The line between proofreading and editing can seem a little blurred sometimes. However, there are a couple of clear indicators to straighten it out. If you are not sure whether your text needs proofreading or editing, here are some pointers to help you decide.
One way to make a distinction between the two services is to look at what stage of the process the task is performed. Proofreading is generally carried out once the text has been edited and the final version is complete. So it’s editing first, proofreading last.
Another way is to look at what the task actually includes. A proofreader looks for and corrects errors and inconsistencies in grammar, punctuation, spelling and layout and does not otherwise interfere with the text. If there is a need for clarification, the proofreader merely raises a query so that the author or editor can take the final decision. Proofreading generally does not include changing the style or content of a text.
Editing a text (also called copy-editing) involves working on the text to enhance its quality. An editor specifies the overall style in view of the intended readership and alters the text (in collaboration with the author) when he or she thinks that a change is necessary, either for consistency, accuracy or to improve the flow. The editor also corrects spelling and grammatical errors, but – provided there is a separate proofreading process afterwards – the main focus is on the style and content of the text.
With these two indicators at hand – the stage of the process and the actual activity involved – it becomes easy to distinguish between editing and proofreading.
Proofreading and editing translations
Just like any other text, regardless of the language, a translation should be proofread at the end (unless it is for information only) to ensure that the translated text is error-free and consistent. Many translators proofread the text themselves once it is finished or ask a colleague to do so. Being familiar with the techniques of a proofreader is essential here, especially when checking your own text. You can read more on that subject here. For translations that are going to be printed or published it is advisable to employ a second (and preferably professional) proofreader in the target language to double-check the final version.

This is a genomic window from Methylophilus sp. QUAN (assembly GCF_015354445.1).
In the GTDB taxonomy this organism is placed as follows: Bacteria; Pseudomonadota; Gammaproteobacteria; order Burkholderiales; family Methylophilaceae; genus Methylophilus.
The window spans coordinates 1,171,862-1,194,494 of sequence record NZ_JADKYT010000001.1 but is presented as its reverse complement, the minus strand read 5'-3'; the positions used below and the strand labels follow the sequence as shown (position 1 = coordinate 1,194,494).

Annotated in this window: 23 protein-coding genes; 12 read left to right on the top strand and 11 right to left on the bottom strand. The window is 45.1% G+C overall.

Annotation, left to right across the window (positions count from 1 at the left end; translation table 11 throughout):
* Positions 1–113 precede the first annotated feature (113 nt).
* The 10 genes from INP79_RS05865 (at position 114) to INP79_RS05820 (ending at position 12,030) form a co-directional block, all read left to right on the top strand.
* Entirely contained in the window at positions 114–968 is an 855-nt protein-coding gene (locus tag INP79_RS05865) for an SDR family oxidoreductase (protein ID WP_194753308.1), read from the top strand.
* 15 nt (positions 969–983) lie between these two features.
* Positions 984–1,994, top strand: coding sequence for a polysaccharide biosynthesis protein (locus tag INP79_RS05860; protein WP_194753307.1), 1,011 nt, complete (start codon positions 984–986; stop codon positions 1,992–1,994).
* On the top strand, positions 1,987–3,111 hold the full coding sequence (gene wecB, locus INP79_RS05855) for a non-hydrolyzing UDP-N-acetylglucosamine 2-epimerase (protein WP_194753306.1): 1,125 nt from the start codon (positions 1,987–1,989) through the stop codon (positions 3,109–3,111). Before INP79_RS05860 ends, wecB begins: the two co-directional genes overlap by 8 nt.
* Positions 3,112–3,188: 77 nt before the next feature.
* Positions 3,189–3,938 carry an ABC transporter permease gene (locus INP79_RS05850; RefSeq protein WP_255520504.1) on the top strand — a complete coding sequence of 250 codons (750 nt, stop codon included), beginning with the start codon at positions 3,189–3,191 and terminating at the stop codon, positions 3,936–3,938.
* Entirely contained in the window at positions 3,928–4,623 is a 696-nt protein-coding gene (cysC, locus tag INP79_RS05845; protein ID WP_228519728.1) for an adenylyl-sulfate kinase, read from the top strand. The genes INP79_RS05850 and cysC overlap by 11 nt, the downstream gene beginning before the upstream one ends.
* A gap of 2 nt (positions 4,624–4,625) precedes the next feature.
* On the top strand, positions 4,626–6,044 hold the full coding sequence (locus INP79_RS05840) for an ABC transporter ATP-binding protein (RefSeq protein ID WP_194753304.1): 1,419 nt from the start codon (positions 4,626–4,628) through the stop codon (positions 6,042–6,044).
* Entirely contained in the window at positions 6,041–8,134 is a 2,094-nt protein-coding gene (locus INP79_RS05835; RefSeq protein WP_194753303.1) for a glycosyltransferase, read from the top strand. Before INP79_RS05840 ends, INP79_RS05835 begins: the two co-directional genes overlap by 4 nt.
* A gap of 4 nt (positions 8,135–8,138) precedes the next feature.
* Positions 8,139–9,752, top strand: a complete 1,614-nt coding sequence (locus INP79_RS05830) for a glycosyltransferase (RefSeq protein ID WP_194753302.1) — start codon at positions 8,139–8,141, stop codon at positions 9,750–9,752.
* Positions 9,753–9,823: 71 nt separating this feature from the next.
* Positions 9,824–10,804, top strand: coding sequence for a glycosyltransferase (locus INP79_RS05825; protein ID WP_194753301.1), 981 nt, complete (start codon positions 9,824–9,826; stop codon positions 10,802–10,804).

A translation may be reviewed by another translator with the same language combination, particularly on specialised subject matters. This can be regarded as editing, as it involves checking and, if required, changing the content of the translation itself to maintain accuracy or improve the overall quality of it. Again, this should be done before the final proofreading.
Treat a translation like any other text and you will know if and when it requires editing (reviewing) or proofreading.
It pays to know what you need
To illustrate all of the above in practice, I will conclude with an example that involves all three services: translating, editing and proofreading.
With the rise of machine translations, both translators and proofreaders (indeed sometimes confused in the process) often get asked to “proofread” a text which, on closer inspection, turns out to be a machine translation. The idea to run a free machine translation and ask someone to proofread it in order to use the text as a translation seems to become increasingly popular, but it usually backfires as it can lead to time-consuming and costly consequences.
As we have established earlier, in order to proofread you need a finished text. Depending on the subject and length of the text, this may not be the case with machine translations. More often than not the result of a machine translation is an incoherent and hardly comprehensible text that is difficult to read. What is required here is in fact either a substantial editing service to turn it into a readable and attractive text or a completely new and adequate translation of the original text – the latter often being the more efficient and less expensive alternative. Only then can we think about proofreading the text.
In the end, if you are unsure about the right service for your text, speak to a proofreader or copy-editor – or indeed a translator if you need it in a different language – and ask them for guidance. It is better to establish the true requirements to start with than to end up having to pay for extra services or to rectify a job that wasn’t necessary in the first place. It is quicker too.